In my opinion, there’s nothing better on holiday than waking up to a buffet breakfast! I’m no morning person by any stretch of the imagination, so nothing helps me get out of bed easier than the thought of a cooked breakfast. Plus, I was super excited to see what real Swedish cuisine is like, to try some new things, and to prepare for my first full day in Stockholm. I headed down to the hotel restaurant, and feasted on eggs, herring, and crispbread while planning out my day.
I kicked off Sunday morning by picking up a coffee and heading out to Stockholm’s Strandvägen. Strandvägen is a waterfront street that was created in the nineteenth century in Stockholm’s affluent Östermalm neighbourhood. It’s lined with glamorous architecture, and runs along the water for just under a mile.
The goal of Strandvägen’s design was to create a street ‘unparalleled in Europe’. You could certainly say it’s one of a kind, with its gorgeous waterfront views on one side and a tree lined promenade on the other. I was thoroughly impressed as I walked along in the Sunday sun with my coffee as the water sparkled.
Strandvägen itself took an impressive fifteen years to complete. Ever since, it’s been one of Stockholm’s most sought after streets, thanks to its adornment with spectacular mansions and palaces. Each of these was once lived in by wealth business people, and wood barons. Along the esplanade, you’ll find a row of cafes and restaurants with a view.
As my first solo trip overseas, I was a little lost when it came to taking photos. Luckily enough, I asked an American lady to take my photograph. She too was travelling alone on business, and we ended up hanging out for the day. Also into photography (and with a much better camera), we ended up exploring Strandvägen to get some new shots.
Stockholm is such a pretty city, and walking around Strandvägen reinforced my love for it after seeing Gamla Stan the day before. It was fun exploring the area with my new found friend.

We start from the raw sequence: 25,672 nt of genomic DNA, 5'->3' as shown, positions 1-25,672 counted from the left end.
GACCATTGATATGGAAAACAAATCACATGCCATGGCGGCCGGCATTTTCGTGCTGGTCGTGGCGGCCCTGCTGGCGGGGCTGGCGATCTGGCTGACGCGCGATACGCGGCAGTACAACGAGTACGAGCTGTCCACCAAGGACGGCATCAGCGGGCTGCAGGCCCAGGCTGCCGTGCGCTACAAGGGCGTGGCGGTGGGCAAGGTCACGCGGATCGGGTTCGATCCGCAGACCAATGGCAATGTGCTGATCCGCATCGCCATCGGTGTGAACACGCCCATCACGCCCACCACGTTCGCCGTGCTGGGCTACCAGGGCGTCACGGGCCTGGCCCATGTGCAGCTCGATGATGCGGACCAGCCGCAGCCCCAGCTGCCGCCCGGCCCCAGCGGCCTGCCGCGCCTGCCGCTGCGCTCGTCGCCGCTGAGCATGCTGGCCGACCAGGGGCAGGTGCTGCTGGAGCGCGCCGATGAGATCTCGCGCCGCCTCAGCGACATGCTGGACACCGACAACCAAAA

We stumbled across this beautiful park. As it was autumn, there were so many pretty shades of burnt orange to deep red around Stockholm. I highly recommend autumn as a time to visit.
The Vasa Museum, Stockholm
On hearing that I’d not yet visited Stockholm’s Vasa Museum, my friend instantly insisted we go. If you’re not familiar either, the ‘Vasa Museet‘ is a maritime museum on the island of Djurgården. The star attraction is the Vasa ship, which is the only (almost) fully intact seveteenth century ship that has been saved. Having survived both capsizing and sinking back in 1628, it’s pretty remarkable that the 64 gun warship, Vasa, is intact.
Vasa was rescued three hundred and thirty three years later, where it could continue at sea. Nowadays, it’s at home at Scandinavia’s most popular museum. Visitors can walk all around the Vasa ship to see the impressive creation from all angles. You’re also treated to stories behind the history and creation of the warship.
It’s pretty incredible to see how ornate Vasa is, and some of the decorative artwork that was salvaged. I loved seeing these colourful pieces of decor in particular.
We walked all around the angles of the ship, learning more about life on board, and the construction of Vasa. Having worked up quite the appetite, my American friend and I headed for ‘fika’. If you’re unfamilar with the term fika, it’s a rite of passage in Sweden. Often translated as a coffee and cake break, it’s an important part of the culture. Fika is something Swedes make time for each day; an opportunity to share a coffee and a break from busy lifestyles.
We went to Sjöcafeet on the island of Djurgården. It’s a cute little spot along the waterfront that has windowed walls so you get a great view. We grabbed some coffees and some salmon on crispbread and chatted.
The ABBA Museum
The next stop for us was the one and only ABBA: The Museum. Having heard all about it before booking my trip to Stockholm, I knew I had to go! Walking towards it, we passed the Nordiska Museet. It’s a museum all about Nordic life and culture. Although I’d love to have visited, sadly I didn’t get time during my visit to Stockholm. You’ll find pretty much all of Stockholm’s museums on the island of Djurgården.
ABBA The Museum has various exhibits and interactive experiences to celebrate the iconic Swedish pop band, ABBA. Upon entry, you’re greeted with their songs in the museum that’s tagline is ‘walk in, dance out’. The first room is a homage to the Mamma Mia films, with props and costumes throughout.
You may have seen the next exhibit advertised before – I certainly had. The museum hosts a holograph show where you can actually join in as if you were part of ABBA. There are opportunities to sing throughout and you can record your performance that you can later download.
Other attractions throughout the museum include plenty of memorabilia, outfits, instruments, records, and awards.
It’s well worth a visit for anyone who enjoys a little bit of ABBA every now and again! I headed home via Gamla Stan, with this gorgeous sunset providing views along the way.
I also grabbed a bite to eat along the way from a food outlet in Kungshallen. Kungshallen is a food hall with vendors selling food from across the world. I opted for a Korean bibimbap and it was truly delicious.
My day in Stockholm ended with a relaxing evening back in my hotel room. I really love Stockholm already!
What are your favourite things to do in Stockholm? Do you have any recommendations to share in the Swedish city?